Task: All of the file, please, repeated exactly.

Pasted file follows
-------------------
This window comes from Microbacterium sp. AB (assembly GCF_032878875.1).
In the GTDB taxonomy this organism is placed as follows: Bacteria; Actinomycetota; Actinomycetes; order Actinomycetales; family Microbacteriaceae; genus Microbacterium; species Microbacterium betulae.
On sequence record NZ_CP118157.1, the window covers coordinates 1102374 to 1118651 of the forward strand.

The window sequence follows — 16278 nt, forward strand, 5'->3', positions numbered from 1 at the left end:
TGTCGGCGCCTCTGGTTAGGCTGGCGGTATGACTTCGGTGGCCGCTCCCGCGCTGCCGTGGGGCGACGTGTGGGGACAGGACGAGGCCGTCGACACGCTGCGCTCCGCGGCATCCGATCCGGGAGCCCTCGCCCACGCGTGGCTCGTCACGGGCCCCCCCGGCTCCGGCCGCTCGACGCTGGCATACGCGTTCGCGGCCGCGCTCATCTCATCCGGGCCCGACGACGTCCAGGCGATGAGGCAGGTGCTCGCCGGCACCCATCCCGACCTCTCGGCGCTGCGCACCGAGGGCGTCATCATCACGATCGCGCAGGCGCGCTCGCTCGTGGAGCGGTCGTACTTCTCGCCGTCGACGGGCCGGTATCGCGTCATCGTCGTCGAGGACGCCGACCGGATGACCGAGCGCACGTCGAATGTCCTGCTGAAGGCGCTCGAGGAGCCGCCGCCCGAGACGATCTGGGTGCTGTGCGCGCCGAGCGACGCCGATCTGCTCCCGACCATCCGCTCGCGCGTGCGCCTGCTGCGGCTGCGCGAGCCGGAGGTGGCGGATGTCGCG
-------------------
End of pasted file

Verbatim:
This window comes from Microbacterium sp. AB (assembly GCF_032878875.1).
In the GTDB taxonomy this organism is placed as follows: Bacteria; Actinomycetota; Actinomycetes; order Actinomycetales; family Microbacteriaceae; genus Microbacterium; species Microbacterium betulae.
On sequence record NZ_CP118157.1, the window covers coordinates 1102374 to 1118651 of the forward strand.

The window sequence follows — 16278 nt, forward strand, 5'->3', positions numbered from 1 at the left end:
TGTCGGCGCCTCTGGTTAGGCTGGCGGTATGACTTCGGTGGCCGCTCCCGCGCTGCCGTGGGGCGACGTGTGGGGACAGGACGAGGCCGTCGACACGCTGCGCTCCGCGGCATCCGATCCGGGAGCCCTCGCCCACGCGTGGCTCGTCACGGGCCCCCCCGGCTCCGGCCGCTCGACGCTGGCATACGCGTTCGCGGCCGCGCTCATCTCATCCGGGCCCGACGACGTCCAGGCGATGAGGCAGGTGCTCGCCGGCACCCATCCCGACCTCTCGGCGCTGCGCACCGAGGGCGTCATCATCACGATCGCGCAGGCGCGCTCGCTCGTGGAGCGGTCGTACTTCTCGCCGTCGACGGGCCGGTATCGCGTCATCGTCGTCGAGGACGCCGACCGGATGACCGAGCGCACGTCGAATGTCCTGCTGAAGGCGCTCGAGGAGCCGCCGCCCGAGACGATCTGGGTGCTGTGCGCGCCGAGCGACGCCGATCTGCTCCCGACCATCCGCTCGCGCGTGCGCCTGCTGCGGCTGCGCGAGCCGGAGGTGGCGGATGTCGCG